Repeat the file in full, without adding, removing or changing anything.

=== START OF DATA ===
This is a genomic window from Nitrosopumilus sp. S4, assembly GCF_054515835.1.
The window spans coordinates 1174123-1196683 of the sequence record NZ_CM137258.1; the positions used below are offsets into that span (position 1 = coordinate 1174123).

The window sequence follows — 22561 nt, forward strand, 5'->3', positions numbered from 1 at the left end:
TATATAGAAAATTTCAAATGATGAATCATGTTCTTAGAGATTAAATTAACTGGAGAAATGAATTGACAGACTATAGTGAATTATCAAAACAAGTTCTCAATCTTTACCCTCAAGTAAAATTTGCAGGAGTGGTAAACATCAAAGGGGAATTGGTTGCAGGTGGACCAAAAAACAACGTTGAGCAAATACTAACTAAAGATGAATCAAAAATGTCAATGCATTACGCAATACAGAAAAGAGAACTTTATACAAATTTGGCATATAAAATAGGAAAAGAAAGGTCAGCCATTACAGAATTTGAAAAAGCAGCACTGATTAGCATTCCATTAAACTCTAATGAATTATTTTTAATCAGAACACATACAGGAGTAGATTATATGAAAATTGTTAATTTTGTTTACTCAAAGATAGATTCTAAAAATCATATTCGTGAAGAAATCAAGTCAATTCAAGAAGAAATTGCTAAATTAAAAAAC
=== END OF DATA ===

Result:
This is a genomic window from Nitrosopumilus sp. S4, assembly GCF_054515835.1.
The window spans coordinates 1174123-1196683 of the sequence record NZ_CM137258.1; the positions used below are offsets into that span (position 1 = coordinate 1174123).

The window sequence follows — 22561 nt, forward strand, 5'->3', positions numbered from 1 at the left end:
TATATAGAAAATTTCAAATGATGAATCATGTTCTTAGAGATTAAATTAACTGGAGAAATGAATTGACAGACTATAGTGAATTATCAAAACAAGTTCTCAATCTTTACCCTCAAGTAAAATTTGCAGGAGTGGTAAACATCAAAGGGGAATTGGTTGCAGGTGGACCAAAAAACAACGTTGAGCAAATACTAACTAAAGATGAATCAAAAATGTCAATGCATTACGCAATACAGAAAAGAGAACTTTATACAAATTTGGCATATAAAATAGGAAAAGAAAGGTCAGCCATTACAGAATTTGAAAAAGCAGCACTGATTAGCATTCCATTAAACTCTAATGAATTATTTTTAATCAGAACACATACAGGAGTAGATTATATGAAAATTGTTAATTTTGTTTACTCAAAGATAGATTCTAAAAATCATATTCGTGAAGAAATCAAGTCAATTCAAGAAGAAATTGCTAAATTAAAAAAC